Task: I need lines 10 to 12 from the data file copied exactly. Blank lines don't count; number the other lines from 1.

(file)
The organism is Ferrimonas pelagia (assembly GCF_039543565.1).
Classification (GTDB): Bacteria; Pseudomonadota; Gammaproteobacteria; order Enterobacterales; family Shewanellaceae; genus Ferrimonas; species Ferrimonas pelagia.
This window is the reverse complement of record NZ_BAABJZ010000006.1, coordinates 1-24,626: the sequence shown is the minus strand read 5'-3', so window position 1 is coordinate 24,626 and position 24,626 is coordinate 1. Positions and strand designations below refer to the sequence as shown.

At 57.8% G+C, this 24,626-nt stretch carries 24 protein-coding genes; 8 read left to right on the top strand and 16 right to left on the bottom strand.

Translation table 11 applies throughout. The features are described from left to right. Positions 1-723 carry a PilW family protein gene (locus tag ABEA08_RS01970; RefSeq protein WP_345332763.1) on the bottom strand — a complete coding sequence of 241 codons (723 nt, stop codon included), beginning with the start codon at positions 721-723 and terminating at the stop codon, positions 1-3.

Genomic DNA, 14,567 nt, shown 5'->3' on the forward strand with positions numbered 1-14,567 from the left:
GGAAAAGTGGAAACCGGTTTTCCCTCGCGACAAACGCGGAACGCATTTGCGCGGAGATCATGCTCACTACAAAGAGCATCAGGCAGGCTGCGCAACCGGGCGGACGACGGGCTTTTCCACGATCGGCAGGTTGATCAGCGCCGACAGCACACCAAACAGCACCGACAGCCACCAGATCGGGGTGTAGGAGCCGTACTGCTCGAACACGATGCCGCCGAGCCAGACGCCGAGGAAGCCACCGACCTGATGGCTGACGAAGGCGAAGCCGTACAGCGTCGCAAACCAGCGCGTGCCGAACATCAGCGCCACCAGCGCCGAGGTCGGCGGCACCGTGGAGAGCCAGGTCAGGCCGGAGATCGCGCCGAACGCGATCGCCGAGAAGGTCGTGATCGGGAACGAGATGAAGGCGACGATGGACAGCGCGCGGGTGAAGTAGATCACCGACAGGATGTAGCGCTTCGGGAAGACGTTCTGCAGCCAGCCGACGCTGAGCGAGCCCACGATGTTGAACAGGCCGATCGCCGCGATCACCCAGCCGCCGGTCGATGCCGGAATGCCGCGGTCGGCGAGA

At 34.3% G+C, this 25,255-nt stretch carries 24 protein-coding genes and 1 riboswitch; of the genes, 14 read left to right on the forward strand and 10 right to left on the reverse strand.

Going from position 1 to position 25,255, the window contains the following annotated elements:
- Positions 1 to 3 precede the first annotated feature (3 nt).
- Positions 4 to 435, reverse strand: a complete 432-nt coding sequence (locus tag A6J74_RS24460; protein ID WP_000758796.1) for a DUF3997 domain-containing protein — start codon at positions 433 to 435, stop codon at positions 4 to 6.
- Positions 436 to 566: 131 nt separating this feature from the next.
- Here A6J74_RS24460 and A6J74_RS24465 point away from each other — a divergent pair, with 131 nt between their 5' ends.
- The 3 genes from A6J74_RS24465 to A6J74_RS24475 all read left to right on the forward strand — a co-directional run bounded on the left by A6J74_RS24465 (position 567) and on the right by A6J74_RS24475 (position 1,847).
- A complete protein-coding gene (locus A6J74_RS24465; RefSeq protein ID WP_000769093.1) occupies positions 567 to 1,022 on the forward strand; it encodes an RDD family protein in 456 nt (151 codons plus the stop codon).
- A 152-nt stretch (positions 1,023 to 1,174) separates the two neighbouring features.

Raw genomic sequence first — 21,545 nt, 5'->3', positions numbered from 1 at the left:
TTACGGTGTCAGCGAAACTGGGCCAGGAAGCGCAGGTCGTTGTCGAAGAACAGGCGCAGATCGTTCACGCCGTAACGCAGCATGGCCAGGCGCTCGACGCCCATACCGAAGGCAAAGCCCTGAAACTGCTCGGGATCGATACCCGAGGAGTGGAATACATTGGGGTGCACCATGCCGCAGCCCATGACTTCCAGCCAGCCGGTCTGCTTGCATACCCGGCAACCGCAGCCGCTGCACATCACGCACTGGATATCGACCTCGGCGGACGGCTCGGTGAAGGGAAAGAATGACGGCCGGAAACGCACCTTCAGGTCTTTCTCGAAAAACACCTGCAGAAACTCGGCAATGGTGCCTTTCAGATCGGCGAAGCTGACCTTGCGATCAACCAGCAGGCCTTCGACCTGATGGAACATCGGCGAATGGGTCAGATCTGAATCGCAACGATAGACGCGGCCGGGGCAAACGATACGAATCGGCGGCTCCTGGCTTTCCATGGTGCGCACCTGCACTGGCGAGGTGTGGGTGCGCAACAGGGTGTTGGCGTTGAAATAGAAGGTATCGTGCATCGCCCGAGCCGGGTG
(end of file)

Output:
- Positions 1 to 3 precede the first annotated feature (3 nt).
- Positions 4 to 435, reverse strand: a complete 432-nt coding sequence (locus tag A6J74_RS24460; protein ID WP_000758796.1) for a DUF3997 domain-containing protein — start codon at positions 433 to 435, stop codon at positions 4 to 6.
- Positions 436 to 566: 131 nt separating this feature from the next.